At Pawtucket’s Lock & Clue, find your inner skill

At Pawtucket’s Lock & Clue, find your inner skill

Businessman standing in keyhole opening with city view in concrete wall. 3D Rendering

PAWTUCKET – New England is one of the last areas of the world to see escape rooms become popular, says Jason Siner, co-owner and creative director of Lock & Clue Escape Rooms at the Hope Artiste Village, meaning many from the region still aren’t quite sure what to expect when they come through the doors.

At 1005 Main St. in Pawtucket, thrill seekers can anticipate the largest escape room business anywhere in the region, said Siner, with six unique rooms in operation and a seventh under construction, covering a total of more than 8,500 square feet.

The next largest such facility is in Boston, where Trapology covers more than 5,000 square feet, he said.

“Most in Providence are a fraction of our size,” he said. With size, he said, comes the ability to host large groups of people.

After opening Lock & Clue two years ago, Siner saw immediate success in a mill that’s becoming more of a destination for entertainment seekers. Restaurants and an old-fashioned bowling alley, BreakTime Bowl & Bar, are some of the attractions here, as is the Wintertime Farmers Market.

Escape rooms are live, interactive adventures where groups of up to 10 people use their collective brain power to solve puzzles and uncover clues to escape a themed environment in 60 minutes. Each room has its own story and level of difficulty, ranging from beginner to seasoned expert, and has a trained actor present to truly immerse guests in the experience. The facility recently added the first escape room in the area designed just for children, The Zany Zoo.

“The main thing about this as it continues to grow is that it appeals to all demographics,” said Siner. “This is the one thing that parents and their teenagers can go and do together and all enjoy on the same level.”

Escape rooms are also great for team building among coworkers or other groups, requiring everyone to work together in a pressure situation to solve problems, listen to each other and communicate well, and solve and accomplish their goal, all within an hour.

And unlike other team-building events, such as bowling, this one puts everyone on equal footing, said Siner, meaning you don’t have to be great at a particular sport or activity.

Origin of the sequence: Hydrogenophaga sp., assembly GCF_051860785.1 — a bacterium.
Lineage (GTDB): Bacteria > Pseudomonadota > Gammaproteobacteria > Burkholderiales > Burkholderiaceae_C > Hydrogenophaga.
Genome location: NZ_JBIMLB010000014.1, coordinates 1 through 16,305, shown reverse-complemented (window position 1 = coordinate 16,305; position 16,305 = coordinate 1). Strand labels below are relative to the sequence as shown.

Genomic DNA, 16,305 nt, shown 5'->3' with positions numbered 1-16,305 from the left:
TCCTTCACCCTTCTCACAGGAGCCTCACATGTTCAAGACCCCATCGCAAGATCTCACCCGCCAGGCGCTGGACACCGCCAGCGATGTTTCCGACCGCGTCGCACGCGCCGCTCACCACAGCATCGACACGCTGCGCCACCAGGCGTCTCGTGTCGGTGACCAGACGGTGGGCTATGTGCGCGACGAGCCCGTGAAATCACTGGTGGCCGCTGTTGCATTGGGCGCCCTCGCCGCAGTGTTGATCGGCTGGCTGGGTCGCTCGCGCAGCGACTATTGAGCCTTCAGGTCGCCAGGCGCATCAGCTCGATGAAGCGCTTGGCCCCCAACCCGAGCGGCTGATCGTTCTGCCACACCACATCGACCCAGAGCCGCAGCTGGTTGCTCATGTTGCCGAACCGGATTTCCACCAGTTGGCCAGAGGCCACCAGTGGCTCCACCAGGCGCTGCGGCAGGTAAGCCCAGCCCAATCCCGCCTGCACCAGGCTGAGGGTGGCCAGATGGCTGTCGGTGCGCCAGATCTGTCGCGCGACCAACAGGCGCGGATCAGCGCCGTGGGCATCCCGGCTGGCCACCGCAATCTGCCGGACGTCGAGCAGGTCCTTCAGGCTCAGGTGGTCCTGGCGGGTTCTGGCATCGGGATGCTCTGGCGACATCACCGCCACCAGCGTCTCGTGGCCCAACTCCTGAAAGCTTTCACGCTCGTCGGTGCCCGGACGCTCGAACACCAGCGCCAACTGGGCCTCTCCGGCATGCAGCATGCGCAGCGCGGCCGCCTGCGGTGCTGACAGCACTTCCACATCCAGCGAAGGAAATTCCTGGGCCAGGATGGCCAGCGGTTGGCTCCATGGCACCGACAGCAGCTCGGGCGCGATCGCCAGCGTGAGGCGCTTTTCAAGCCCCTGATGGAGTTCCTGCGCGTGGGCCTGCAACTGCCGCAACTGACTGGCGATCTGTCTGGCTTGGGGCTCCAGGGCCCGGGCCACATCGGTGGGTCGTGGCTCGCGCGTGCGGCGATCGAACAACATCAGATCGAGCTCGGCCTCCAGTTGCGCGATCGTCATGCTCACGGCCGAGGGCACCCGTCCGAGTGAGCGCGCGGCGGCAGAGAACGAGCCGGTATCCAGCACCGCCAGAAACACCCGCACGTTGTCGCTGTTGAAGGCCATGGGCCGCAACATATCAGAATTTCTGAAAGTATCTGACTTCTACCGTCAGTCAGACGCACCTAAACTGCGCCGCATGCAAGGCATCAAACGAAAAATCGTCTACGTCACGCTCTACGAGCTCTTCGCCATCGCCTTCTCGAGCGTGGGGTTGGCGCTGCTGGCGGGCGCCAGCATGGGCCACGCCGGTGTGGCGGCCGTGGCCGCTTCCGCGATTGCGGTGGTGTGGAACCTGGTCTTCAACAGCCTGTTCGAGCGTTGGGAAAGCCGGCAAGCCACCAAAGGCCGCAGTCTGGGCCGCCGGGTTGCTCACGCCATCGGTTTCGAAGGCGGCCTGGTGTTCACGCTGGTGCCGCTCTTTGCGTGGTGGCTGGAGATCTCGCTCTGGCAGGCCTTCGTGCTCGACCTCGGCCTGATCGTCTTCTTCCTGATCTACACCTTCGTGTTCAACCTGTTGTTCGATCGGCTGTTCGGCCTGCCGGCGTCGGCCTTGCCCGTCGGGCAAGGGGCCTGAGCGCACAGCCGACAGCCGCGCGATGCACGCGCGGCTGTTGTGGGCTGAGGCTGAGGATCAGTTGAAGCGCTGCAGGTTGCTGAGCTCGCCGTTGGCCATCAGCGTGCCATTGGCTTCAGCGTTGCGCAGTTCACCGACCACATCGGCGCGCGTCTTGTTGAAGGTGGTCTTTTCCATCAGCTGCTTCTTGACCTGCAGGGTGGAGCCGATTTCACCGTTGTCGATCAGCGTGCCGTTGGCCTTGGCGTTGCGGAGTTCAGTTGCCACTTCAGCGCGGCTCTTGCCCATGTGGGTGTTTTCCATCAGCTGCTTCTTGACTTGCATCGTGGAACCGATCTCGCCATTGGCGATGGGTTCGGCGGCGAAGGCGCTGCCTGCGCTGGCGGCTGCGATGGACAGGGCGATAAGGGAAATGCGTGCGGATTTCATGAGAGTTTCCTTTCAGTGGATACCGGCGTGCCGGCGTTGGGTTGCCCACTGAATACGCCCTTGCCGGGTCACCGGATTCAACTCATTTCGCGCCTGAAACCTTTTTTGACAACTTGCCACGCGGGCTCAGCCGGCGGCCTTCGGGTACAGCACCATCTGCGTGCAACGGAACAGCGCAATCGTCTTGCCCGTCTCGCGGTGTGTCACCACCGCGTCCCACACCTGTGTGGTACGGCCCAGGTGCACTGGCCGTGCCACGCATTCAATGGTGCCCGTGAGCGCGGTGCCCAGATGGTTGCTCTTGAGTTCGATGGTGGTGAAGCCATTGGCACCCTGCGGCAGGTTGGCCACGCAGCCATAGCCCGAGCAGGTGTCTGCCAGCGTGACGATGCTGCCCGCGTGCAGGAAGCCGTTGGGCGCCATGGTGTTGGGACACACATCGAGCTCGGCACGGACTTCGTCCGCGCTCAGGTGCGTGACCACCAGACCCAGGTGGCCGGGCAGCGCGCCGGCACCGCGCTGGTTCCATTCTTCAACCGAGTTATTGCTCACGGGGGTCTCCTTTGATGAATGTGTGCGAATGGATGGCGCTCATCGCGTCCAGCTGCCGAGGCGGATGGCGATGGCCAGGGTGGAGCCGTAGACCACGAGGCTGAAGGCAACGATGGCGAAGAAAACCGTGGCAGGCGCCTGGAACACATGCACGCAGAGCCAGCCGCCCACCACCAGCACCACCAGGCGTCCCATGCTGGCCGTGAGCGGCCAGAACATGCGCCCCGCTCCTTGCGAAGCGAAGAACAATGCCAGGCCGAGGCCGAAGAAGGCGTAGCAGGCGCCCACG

“Often people come in and they find a special skill they didn’t know about,” he said. Some learn they’re good at visually solving puzzles, others that they have a strength in logic puzzles, and still others that they’re really good at finding things.

“It’s very rewarding as a team or individually,” he said.

Siner’s father, Joseph, handles the business side of Lock & Clue, while Jason takes care of the creative development side. With a theatrical background, he’s able to create sets that have an “immersive quality,” like someone is inside a movie or video game.

And while many escape rooms have a teenage operator monitoring and keeping the storyline going in multiple rooms in a not-so-compelling way, said Siner, he feels it’s important to have a separate in-character operator for each room.

The Hope Artiste Village has come a long way toward being a destination for entertainment seekers who want to make a day of it, said Siner, but he thinks it’s still about “one entertainment venue away” from achieving its true potential.

The next venue under construction at Lock & Clue is a space-themed room. Recently added was The Sorcerer’s Curse, a medieval adult-themed room involving a mysterious portal transforming participants back to a time of dark magic.

Other rooms include:

• The Vault, an immersive experience transforming guests into a team of professional thieves tasked with stealing a priceless artifact from an infamous crime boss.

• The Inheritance, where participants are bequeathed an entire estate and must go to the home of the deceased where all the details are revealed.

• Green Room, including an invitation to appear on the live-streaming online game show “Natural Selection” only to learn there’s a much darker twist.

• And The Cellar, an advanced challenge room where participants investigate why neighbors of a butcher with an award-winning pork selection are disappearing and potentially end up hog-tied themselves.

“Better find your way out in an hour. The pigs are getting hungry,” states the synopsis of that room.

With the children’s room, youths ages 7-12 can to through all on their own, following a theme of an absentminded zookeeper locking them up in an animal enclosure and having to save the adults.

Prices are $28 per adult, and $23 for children and veterans. The experience is $3 cheaper on Thursdays.

Visit www.lockandclue.com for more.

Jason Siner is co-owner and creative director of Lock & Clue Escape Rooms at the Hope Artiste Village in Pawtucket.